What is Android?
You’ve likely heard the word “Android” tossed around in reference to smartphones. Over the past few years, Android has gained significant traction among smartphones as a simple and versatile operating system that is quickly reaching a strong level of competition against Apple’s iOS. According to StatisticBrain.com, there were 295 million Android phones worldwide as of August 2012, about 36 percent of the smartphone market.
Android is a Linux-based mobile phone operating system developed by Google. They still actively develop the platform, but give it away for free to hardware manufacturers and phone carriers who wish to use the system on their phones.
The history of Android
Android was founded in 2003, though it did not truly begin to gain traction until Google acquired the developer company in 2005. The operating system itself was not commercially unveiled until 2007 shortly after the Open Handset Alliance (OHA) was formed. This group of companies wanted to create an open and free mobile platform for the public at large.
Accomplishing this proved to be quite the task as it took nearly another year before version 1.0 of Android was finally released and featured on the HTC Dream. The earliest iteration of the operating system was quite basic and suffered from numerous usability issues. It wasn’t until 2011 and the release of Android 3.0, codenamed “Honeycomb,” came about that the necessary user interface changes were made to make Android more widely accessible to a modern audience that was still learning to become tech-savvy.
In October 2011, Android 4.0, or Ice Cream Sandwich, was released, followed shortly by the much-anticipated version 4.1 Jelly Bean in 2012. Each of these iterations to the operating system has gained significant traction among mobile phone providers in recent years due to the added functionalities of recent versions as well as increased numbers of independently-developed apps.
In the earlier years of development, few phones of note carried the Android operating system. As the operating system gained in popularity, manufacturers like Samsung, HTC and Motorola developed phones powerful and comparable to the iPhone to complement the capabilities of Android. With phones like the Motorola Droid RAZR, Samsung Galaxy S III and LG Nexus 4, consumers have been quick to support these powerful devices due to how well the hardware complements the Android system.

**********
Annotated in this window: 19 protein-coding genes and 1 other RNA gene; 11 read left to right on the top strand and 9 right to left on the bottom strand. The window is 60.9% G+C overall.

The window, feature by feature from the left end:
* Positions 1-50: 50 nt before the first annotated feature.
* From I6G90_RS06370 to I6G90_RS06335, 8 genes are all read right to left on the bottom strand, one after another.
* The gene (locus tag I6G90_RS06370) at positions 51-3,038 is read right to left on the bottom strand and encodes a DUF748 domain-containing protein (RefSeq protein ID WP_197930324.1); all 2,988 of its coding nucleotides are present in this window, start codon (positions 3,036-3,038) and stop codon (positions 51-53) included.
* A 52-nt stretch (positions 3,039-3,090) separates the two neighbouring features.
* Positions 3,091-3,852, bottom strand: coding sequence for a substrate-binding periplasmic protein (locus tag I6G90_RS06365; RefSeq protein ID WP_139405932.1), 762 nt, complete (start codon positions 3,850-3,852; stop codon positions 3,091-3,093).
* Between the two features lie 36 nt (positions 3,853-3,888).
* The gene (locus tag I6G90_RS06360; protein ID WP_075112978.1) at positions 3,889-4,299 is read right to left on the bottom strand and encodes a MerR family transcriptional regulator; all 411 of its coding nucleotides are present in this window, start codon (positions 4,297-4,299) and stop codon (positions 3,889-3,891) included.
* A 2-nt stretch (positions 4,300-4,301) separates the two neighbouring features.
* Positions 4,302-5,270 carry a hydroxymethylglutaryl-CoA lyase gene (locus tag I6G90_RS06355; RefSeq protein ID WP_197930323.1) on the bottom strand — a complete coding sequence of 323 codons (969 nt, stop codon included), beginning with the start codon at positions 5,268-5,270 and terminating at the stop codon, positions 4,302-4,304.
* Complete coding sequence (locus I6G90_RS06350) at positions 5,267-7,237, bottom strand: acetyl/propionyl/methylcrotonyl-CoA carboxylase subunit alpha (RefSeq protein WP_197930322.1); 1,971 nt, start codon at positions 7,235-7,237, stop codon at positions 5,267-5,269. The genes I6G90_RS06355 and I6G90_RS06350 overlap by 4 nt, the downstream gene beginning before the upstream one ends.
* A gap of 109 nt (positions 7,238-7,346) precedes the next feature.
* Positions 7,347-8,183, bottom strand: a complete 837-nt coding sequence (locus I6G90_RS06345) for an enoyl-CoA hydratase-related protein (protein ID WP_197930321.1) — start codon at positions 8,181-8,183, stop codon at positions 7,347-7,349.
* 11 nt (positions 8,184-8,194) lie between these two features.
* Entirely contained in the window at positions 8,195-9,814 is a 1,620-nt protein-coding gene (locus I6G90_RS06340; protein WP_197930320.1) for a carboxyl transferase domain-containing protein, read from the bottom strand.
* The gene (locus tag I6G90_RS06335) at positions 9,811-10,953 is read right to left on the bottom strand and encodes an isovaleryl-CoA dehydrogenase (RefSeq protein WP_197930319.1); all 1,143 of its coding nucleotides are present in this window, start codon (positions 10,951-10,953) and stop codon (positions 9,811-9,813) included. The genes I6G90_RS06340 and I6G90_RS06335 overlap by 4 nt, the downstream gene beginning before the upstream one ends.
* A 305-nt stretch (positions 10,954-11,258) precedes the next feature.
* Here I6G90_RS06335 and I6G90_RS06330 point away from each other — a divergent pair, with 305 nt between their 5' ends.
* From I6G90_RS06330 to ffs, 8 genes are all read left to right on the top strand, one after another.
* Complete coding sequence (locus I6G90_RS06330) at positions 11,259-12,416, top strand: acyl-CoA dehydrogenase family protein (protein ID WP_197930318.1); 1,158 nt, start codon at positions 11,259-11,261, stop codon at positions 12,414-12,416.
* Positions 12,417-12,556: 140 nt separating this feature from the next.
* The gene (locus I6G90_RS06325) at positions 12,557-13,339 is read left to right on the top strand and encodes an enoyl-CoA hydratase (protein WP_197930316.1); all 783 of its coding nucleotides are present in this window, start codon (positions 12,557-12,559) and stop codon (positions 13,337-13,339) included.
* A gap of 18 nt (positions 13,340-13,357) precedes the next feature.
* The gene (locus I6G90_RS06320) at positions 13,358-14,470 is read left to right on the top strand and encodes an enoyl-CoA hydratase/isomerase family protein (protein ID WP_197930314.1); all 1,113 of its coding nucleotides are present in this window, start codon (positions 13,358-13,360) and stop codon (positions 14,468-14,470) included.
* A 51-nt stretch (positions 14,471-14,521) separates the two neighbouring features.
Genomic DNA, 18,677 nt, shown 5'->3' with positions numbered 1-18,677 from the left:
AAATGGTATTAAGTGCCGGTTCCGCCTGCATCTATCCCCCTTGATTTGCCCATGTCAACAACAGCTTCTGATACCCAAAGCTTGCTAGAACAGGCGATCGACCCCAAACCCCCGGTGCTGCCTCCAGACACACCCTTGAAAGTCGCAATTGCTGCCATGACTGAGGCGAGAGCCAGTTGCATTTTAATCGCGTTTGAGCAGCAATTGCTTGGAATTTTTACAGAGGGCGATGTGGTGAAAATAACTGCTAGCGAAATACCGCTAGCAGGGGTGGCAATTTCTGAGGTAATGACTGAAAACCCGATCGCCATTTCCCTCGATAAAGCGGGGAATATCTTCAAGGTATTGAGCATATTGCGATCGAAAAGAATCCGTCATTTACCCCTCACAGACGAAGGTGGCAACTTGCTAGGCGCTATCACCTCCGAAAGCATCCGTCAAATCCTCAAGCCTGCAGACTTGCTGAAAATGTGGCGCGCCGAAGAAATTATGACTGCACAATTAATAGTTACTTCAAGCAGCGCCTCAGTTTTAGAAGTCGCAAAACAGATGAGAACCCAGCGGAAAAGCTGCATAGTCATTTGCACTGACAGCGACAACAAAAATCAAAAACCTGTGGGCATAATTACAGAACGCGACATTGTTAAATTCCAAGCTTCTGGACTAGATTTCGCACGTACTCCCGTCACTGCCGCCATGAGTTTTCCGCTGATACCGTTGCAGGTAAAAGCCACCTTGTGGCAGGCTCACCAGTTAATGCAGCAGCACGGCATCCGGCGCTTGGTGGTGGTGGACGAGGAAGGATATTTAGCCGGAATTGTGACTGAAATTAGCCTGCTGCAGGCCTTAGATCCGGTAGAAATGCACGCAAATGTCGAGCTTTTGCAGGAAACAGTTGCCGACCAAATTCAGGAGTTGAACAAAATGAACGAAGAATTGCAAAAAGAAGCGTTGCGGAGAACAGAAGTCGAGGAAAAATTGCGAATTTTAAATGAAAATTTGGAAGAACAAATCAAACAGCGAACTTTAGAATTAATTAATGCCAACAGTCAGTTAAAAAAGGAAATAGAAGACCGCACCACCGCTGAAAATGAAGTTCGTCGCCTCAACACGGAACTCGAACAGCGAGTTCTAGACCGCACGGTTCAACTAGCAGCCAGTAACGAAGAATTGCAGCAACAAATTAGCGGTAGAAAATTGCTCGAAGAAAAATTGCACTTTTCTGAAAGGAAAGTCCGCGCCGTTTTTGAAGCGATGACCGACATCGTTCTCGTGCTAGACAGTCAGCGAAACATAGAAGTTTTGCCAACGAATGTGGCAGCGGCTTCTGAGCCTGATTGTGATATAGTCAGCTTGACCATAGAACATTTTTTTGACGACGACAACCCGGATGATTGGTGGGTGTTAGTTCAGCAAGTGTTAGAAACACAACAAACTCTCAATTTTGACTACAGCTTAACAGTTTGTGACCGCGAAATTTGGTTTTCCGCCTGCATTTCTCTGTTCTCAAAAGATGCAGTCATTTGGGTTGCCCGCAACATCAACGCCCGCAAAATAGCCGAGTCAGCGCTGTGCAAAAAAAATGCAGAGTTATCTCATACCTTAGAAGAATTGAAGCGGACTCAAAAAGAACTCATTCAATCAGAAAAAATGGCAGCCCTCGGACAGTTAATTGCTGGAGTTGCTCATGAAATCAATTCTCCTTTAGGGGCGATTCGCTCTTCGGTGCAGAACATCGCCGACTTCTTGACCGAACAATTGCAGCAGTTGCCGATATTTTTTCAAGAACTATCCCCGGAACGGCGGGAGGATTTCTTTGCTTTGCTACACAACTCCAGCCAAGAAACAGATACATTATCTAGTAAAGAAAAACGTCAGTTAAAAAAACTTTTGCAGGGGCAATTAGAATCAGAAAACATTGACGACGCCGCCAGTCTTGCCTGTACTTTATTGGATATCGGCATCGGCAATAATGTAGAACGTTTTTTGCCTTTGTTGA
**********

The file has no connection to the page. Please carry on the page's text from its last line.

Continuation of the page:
Android works as an open platform, meaning any wireless carrier can offer Android-powered phones. Whereas Apple’s iPhone has been restricted to specific carriers like AT&T and Verizon and can’t be used on carriers like T-Mobile without first unlocking the phone. Android, on the other hand, is not locked to any specific carrier, which strategically places it in a position of easily becoming one of the most-used mobile phone platforms in the world.
Android is not exclusive to smartphones alone. It can also be found on other devices like tablets, in addition to Google TV and other devices.
Developers for mobile phone platforms like Apple’s iOS or Microsoft Windows would expect to pay upwards of several hundred dollars for the software development kit (SDK). Android, however, is available to developers free of cost, which means no developer or app screenings.
Most app developers for Android rarely find much financial success among consumers. Many Android apps remain free, while most others keep to $0.99 in price and only sell a few hundred times in a year. The target audience for Android prefers free or low-price apps, thus preventing many developers from making a living off of independent development alone.
Google, while predominantly known for its search engine, also offers a wide range of applications to support the Android operating system. Apps like Gmail, Google Calendar, Google Maps and Google Web all come pre-installed on Android devices, maintaining Google’s strong cross-platform presence.
Through online stores like Google Play, consumers have access to hundreds of thousands of apps and games that fulfill a wide variety of functions. While this app list is by no means as lengthy as what is available through iTunes for iOS devices, the list of apps is steadily growing due to how easily developers can produce apps. Whether it’s managing music lists, editing photos taken from the built-in camera or managing documents remotely, Android developers have created apps for just about everything.
While Google started the first Android app store, others have been popping up throughout the Internet in an effort to compete with Google’s brand. Stores like Amazon’s Appstore and other sites offer alternative purchase locations with comprehensive app listings.
Android for smartphones
Much like Apple’s iOS operating system, Android is typically only available on mobile phones that offer data plans. Downloading and using apps typically requires an Internet connection outside of a wireless signal, though you can sometimes purchase Android smartphones free of a data plan. Few wireless carriers offer this option, which means purchasing smartphones directly from the manufacturer at full price.